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The U.S. Dollar about to break out ?

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posted on Sep, 6 2011 @ 09:29 PM
reply to post by benrl

There is always a currency, my friend. Unless you want to figure out how many eggs a battery is worth.

In currency collapses new competing currencies always rise shortly afterwards

By the way, if gold was a bubble you would see everyone on MSM talking it up. The majority of people in the U.S. have never given gold a thought past jewelry. The stampede will come, and a bubble will form, but we are quite far from that (1-3 years from now)

posted on Sep, 7 2011 @ 05:21 AM
I sure hope so. this economy has got to get better and fast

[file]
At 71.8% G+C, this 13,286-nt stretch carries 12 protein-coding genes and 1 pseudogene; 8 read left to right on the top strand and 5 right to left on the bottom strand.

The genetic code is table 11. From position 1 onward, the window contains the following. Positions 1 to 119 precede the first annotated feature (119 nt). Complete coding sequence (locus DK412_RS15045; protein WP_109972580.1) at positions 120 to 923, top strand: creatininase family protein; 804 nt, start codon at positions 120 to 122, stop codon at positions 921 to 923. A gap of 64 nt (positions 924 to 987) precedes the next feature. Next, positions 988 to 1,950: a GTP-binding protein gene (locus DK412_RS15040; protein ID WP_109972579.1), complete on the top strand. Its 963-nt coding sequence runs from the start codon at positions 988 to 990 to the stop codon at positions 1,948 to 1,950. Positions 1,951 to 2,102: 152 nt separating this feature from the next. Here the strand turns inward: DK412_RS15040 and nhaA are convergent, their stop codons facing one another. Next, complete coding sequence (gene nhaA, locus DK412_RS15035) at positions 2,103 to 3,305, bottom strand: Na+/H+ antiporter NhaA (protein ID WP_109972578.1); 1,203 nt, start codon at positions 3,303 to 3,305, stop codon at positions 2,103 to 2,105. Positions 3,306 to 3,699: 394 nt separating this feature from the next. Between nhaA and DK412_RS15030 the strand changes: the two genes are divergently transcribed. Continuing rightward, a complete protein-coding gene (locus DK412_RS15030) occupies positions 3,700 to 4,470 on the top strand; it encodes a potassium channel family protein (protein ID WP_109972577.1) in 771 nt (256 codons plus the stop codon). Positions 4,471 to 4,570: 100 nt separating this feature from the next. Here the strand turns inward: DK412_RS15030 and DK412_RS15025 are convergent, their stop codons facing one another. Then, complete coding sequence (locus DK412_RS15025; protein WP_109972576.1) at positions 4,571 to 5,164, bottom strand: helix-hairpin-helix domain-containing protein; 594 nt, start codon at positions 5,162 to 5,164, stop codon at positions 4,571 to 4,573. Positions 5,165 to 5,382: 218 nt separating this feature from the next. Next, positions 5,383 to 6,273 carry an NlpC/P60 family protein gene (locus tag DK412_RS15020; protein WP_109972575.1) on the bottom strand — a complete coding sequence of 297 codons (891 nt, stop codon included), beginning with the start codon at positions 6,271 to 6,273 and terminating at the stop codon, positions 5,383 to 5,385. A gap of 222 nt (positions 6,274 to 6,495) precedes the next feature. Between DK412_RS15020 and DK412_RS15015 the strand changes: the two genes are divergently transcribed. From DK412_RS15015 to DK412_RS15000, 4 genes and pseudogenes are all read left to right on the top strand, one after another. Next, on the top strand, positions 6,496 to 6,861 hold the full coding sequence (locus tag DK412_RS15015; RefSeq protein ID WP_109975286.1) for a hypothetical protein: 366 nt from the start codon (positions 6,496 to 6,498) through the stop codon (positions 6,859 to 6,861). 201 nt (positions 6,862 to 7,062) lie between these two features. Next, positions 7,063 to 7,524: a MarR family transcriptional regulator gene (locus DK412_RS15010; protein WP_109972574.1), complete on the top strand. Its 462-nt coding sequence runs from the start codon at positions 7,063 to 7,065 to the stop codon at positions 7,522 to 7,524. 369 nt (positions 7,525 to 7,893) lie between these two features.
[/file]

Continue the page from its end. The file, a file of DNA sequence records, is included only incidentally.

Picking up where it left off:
posted on Sep, 7 2011 @ 05:32 AM
reply to post by TDawgRex

the investors are being played by the big fishies...
there's enough people with more than enough money to make anything rise and fall at a whim...
I kind of think that it's time for us little fishies to just sit back and watch the show, or we'll probably end up in some sharks tummy!!

posted on Sep, 7 2011 @ 07:29 PM
Goldman Takes a Dark View (Goldman Sachs Issues Bleak Economic View)

More info: (original document)

posted on Sep, 8 2011 @ 01:07 AM
In the report, Goldman strategist Alan Brazil argues that:

European banks need $1 trillion of capital (bailout)
US small businesses are still sucking wind (and they're the ones that create jobs)
China's growth is probably not sustainable
Solving a debt problem (ours) with more debt doesn't work

He also recommends ways to "play" this debacle: